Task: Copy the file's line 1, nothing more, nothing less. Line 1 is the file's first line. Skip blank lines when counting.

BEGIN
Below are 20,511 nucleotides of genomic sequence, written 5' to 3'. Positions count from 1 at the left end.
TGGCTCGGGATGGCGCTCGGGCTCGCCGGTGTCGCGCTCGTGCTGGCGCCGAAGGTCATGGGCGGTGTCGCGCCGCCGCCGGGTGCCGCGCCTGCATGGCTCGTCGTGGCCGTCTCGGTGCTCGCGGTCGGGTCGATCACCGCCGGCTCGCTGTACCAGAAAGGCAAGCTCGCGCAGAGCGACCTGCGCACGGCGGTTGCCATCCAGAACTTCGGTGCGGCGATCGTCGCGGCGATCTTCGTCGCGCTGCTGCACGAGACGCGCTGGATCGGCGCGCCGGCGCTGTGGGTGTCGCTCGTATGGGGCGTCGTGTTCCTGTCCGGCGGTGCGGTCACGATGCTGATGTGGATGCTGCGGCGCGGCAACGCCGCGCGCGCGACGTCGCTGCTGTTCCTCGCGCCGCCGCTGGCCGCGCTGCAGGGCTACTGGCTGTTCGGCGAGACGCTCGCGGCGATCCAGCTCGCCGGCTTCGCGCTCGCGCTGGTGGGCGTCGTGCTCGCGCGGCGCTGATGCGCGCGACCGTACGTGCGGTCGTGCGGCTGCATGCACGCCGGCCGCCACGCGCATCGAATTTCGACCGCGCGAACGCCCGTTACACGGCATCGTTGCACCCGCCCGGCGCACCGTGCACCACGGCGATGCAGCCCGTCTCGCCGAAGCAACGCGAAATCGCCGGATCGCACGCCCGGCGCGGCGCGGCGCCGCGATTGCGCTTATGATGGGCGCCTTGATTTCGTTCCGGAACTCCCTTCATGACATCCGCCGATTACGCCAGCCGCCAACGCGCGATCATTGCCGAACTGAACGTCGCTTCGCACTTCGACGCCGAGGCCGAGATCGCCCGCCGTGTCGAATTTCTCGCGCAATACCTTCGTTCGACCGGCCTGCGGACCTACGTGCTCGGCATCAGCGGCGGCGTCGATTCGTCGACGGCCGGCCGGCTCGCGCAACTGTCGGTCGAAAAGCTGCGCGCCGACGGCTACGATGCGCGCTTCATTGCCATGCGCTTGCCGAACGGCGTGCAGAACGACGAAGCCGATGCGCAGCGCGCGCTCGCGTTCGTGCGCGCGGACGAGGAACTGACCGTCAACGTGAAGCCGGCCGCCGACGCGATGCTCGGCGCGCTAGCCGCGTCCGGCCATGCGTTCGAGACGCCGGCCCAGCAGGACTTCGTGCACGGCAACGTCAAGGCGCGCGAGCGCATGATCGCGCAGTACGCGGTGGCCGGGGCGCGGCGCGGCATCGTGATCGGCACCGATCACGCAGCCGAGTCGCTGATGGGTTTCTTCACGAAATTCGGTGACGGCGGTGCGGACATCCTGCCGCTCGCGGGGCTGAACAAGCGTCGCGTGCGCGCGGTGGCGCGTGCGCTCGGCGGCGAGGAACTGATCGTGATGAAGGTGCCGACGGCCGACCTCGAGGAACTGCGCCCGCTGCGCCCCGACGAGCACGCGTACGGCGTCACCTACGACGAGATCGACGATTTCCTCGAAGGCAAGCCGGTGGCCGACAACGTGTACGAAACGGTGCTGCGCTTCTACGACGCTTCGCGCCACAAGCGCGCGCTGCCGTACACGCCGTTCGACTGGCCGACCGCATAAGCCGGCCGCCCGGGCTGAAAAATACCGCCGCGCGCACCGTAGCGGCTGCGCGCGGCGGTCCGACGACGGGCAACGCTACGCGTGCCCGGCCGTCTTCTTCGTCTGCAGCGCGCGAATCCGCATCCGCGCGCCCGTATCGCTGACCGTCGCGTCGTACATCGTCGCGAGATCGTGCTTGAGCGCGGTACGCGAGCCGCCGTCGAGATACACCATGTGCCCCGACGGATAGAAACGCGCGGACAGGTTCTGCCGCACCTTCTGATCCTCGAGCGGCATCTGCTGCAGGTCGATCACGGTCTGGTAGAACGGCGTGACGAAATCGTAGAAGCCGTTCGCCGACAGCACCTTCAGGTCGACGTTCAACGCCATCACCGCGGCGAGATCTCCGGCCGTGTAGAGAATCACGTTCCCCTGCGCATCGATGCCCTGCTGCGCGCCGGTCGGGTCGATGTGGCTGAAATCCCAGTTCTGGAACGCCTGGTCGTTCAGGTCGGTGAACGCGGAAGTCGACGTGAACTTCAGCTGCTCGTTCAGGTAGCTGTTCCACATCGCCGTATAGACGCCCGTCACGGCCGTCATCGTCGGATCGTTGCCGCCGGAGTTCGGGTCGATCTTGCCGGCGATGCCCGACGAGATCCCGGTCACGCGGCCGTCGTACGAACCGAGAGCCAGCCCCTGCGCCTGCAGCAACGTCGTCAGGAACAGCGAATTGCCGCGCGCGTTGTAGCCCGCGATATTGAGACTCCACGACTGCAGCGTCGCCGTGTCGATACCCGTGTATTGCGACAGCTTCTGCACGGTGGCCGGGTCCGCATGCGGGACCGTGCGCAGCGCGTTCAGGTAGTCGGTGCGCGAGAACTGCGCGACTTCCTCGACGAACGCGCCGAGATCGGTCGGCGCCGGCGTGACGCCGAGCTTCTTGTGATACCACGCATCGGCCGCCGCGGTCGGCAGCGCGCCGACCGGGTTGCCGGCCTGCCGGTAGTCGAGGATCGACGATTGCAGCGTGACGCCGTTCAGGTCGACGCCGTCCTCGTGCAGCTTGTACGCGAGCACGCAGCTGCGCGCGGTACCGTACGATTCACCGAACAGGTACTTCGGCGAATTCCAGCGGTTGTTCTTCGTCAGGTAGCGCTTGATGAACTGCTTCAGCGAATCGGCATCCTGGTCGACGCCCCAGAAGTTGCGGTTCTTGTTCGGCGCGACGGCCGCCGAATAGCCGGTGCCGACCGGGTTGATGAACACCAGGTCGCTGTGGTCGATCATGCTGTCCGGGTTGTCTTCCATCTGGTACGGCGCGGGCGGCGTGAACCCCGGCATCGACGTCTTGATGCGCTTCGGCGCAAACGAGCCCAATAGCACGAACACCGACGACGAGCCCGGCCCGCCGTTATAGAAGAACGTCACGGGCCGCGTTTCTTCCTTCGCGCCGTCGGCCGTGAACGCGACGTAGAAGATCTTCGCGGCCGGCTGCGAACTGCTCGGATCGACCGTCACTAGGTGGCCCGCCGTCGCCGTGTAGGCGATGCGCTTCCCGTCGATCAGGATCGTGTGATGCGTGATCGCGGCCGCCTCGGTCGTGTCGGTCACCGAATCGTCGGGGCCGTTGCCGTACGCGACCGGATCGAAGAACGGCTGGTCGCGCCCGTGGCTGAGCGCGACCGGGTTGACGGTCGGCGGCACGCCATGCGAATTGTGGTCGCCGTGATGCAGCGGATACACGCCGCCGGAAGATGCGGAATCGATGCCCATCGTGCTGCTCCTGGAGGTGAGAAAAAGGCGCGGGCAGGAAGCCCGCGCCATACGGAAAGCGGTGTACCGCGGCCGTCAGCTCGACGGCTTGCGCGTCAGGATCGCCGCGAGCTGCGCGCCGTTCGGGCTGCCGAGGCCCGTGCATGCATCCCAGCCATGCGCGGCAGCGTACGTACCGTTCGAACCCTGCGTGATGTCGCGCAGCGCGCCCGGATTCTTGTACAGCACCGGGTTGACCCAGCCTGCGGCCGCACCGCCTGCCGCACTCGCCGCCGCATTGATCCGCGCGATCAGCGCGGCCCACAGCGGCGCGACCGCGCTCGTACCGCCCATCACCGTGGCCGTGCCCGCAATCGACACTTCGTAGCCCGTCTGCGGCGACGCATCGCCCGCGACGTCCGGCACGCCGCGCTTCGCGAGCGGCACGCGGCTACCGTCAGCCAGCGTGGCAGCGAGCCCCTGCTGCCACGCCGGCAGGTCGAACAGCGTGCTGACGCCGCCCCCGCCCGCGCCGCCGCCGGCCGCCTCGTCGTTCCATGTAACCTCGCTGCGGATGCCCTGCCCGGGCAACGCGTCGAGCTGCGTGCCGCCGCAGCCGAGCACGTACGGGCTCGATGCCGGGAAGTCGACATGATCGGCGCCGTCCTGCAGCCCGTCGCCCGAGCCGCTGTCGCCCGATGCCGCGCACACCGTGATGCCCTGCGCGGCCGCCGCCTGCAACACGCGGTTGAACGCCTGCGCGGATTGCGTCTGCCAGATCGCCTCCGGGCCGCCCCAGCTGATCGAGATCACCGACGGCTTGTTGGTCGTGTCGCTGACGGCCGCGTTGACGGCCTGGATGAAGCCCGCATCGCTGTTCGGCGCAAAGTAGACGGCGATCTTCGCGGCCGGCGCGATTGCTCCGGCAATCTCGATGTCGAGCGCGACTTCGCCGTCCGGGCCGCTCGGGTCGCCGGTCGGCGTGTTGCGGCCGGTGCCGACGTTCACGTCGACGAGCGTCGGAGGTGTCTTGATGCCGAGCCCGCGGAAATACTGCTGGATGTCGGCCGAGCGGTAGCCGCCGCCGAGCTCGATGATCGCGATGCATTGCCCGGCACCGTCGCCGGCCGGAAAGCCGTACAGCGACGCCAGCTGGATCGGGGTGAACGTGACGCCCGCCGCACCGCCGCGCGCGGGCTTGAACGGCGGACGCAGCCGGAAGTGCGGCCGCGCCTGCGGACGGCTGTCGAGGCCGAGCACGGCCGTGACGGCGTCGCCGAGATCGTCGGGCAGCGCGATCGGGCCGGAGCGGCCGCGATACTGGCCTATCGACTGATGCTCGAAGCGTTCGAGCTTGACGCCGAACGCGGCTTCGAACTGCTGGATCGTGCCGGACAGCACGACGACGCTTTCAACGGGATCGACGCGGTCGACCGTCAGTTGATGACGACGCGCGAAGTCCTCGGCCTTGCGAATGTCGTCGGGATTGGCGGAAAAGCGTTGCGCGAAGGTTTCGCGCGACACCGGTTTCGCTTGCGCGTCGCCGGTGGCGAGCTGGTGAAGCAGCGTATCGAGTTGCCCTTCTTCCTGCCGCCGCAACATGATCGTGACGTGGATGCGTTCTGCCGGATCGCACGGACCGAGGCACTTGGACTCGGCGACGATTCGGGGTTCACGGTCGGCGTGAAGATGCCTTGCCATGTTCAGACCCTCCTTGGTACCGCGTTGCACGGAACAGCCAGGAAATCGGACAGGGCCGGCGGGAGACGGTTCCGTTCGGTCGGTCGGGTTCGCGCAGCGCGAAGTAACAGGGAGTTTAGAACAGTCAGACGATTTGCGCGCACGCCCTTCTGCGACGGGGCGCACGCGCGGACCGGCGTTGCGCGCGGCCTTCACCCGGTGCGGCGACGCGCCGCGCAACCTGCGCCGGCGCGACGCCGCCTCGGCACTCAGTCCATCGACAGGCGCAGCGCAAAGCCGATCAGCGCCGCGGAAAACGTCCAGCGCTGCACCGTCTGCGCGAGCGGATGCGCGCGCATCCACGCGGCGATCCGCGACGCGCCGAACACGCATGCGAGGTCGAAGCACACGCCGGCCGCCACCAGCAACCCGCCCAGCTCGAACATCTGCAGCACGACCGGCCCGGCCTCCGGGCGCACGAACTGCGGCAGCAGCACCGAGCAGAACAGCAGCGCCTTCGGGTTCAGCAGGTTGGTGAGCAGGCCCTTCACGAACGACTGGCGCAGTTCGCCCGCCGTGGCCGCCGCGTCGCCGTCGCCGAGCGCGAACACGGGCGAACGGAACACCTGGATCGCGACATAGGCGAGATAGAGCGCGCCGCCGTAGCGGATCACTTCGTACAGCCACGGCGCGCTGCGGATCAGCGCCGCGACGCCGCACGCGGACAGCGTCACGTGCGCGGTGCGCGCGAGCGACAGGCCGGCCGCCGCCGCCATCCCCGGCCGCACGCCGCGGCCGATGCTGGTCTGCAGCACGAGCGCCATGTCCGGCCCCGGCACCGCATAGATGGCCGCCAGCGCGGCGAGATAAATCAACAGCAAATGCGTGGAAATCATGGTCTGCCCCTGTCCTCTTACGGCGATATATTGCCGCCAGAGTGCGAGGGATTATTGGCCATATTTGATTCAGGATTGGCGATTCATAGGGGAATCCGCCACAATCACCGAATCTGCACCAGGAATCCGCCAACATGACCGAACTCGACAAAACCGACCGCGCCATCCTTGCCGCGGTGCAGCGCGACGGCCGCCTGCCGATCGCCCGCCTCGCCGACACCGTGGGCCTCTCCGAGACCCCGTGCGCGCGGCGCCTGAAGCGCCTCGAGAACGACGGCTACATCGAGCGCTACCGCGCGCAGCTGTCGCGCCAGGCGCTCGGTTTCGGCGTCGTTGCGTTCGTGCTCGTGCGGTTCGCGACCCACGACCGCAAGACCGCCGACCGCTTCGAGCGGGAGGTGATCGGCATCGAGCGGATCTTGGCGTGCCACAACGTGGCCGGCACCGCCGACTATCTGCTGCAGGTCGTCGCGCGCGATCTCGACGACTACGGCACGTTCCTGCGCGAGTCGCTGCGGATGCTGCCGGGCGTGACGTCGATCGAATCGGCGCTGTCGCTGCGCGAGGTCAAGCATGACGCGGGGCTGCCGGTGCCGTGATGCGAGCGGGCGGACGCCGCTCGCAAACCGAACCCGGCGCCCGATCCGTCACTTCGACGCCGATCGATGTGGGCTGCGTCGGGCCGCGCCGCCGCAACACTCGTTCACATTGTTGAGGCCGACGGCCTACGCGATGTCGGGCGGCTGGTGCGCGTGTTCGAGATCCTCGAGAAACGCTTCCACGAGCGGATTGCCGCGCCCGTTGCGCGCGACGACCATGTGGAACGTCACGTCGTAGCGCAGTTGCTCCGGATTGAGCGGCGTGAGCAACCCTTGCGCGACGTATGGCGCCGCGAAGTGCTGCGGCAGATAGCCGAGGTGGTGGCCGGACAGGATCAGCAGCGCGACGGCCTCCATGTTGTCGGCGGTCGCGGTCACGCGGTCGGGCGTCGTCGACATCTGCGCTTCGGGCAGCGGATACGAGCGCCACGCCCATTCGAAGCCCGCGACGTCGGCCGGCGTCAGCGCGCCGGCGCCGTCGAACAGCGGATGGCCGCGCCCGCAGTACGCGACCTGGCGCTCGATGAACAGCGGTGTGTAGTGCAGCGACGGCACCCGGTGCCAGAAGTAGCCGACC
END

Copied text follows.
Below are 20,511 nucleotides of genomic sequence, written 5' to 3'. Positions count from 1 at the left end.